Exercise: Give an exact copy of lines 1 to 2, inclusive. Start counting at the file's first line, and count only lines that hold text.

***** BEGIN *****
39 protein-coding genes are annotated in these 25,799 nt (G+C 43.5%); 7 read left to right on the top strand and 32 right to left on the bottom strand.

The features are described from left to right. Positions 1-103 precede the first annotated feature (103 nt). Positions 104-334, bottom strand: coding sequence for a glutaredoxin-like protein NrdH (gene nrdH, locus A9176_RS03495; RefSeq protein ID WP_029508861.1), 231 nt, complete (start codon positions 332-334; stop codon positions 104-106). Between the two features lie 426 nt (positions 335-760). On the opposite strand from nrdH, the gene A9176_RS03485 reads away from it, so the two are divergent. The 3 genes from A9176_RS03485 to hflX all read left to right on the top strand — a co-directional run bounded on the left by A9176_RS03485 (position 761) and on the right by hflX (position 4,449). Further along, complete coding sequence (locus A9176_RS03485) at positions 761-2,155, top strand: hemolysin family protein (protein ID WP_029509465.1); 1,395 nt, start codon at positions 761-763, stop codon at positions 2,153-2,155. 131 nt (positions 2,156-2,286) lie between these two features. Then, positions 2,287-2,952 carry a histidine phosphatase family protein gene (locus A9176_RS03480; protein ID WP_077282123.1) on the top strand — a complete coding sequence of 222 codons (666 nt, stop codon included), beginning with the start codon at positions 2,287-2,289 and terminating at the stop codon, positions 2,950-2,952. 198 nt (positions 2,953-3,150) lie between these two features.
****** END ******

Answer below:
39 protein-coding genes are annotated in these 25,799 nt (G+C 43.5%); 7 read left to right on the top strand and 32 right to left on the bottom strand.

The features are described from left to right. Positions 1-103 precede the first annotated feature (103 nt). Positions 104-334, bottom strand: coding sequence for a glutaredoxin-like protein NrdH (gene nrdH, locus A9176_RS03495; RefSeq protein ID WP_029508861.1), 231 nt, complete (start codon positions 332-334; stop codon positions 104-106). Between the two features lie 426 nt (positions 335-760). On the opposite strand from nrdH, the gene A9176_RS03485 reads away from it, so the two are divergent. The 3 genes from A9176_RS03485 to hflX all read left to right on the top strand — a co-directional run bounded on the left by A9176_RS03485 (position 761) and on the right by hflX (position 4,449). Further along, complete coding sequence (locus A9176_RS03485) at positions 761-2,155, top strand: hemolysin family protein (protein ID WP_029509465.1); 1,395 nt, start codon at positions 761-763, stop codon at positions 2,153-2,155. 131 nt (positions 2,156-2,286) lie between these two features. Then, positions 2,287-2,952 carry a histidine phosphatase family protein gene (locus A9176_RS03480; protein ID WP_077282123.1) on the top strand — a complete coding sequence of 222 codons (666 nt, stop codon included), beginning with the start codon at positions 2,287-2,289 and terminating at the stop codon, positions 2,950-2,952. 198 nt (positions 2,953-3,150) lie between these two features.